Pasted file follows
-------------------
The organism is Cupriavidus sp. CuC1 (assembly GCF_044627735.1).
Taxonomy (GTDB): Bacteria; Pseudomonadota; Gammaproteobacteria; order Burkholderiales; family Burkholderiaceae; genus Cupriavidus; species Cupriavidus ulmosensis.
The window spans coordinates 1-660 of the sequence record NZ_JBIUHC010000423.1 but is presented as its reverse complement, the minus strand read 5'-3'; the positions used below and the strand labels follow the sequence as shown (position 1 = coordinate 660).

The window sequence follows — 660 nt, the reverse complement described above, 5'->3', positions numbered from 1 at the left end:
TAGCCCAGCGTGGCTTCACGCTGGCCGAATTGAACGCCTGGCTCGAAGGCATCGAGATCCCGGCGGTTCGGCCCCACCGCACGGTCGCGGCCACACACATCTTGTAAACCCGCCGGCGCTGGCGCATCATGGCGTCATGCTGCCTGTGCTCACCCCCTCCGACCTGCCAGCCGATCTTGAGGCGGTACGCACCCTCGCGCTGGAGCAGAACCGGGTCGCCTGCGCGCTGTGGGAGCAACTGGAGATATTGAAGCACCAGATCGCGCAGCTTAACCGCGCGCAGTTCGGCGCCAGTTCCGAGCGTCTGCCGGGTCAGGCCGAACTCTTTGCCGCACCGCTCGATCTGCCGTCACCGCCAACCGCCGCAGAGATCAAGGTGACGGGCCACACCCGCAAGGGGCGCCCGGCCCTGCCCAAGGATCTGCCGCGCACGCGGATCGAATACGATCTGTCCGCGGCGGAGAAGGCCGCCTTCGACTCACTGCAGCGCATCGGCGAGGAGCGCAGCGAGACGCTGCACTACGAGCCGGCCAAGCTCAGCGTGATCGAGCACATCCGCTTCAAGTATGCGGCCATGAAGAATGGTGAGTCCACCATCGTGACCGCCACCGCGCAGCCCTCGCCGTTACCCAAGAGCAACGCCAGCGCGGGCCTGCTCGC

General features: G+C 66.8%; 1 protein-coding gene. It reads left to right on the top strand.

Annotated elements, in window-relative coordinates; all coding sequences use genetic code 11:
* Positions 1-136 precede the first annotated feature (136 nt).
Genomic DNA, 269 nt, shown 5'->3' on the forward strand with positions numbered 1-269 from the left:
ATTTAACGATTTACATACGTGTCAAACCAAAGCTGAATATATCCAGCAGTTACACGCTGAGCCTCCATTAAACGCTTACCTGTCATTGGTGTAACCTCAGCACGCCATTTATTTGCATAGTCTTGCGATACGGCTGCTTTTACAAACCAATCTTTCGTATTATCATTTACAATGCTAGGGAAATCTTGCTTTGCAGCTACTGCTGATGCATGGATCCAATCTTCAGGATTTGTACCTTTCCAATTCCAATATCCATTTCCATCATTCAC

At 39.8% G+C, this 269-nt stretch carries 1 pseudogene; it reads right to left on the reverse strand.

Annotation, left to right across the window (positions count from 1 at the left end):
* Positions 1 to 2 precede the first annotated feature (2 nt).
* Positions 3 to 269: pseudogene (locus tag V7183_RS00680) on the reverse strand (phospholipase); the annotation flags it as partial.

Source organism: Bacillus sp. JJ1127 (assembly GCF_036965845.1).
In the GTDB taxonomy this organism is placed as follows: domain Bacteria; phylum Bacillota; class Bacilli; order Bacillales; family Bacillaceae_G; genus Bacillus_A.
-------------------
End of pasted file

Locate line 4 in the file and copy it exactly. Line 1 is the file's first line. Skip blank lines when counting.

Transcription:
The window sequence follows — 660 nt, the reverse complement described above, 5'->3', positions numbered from 1 at the left end: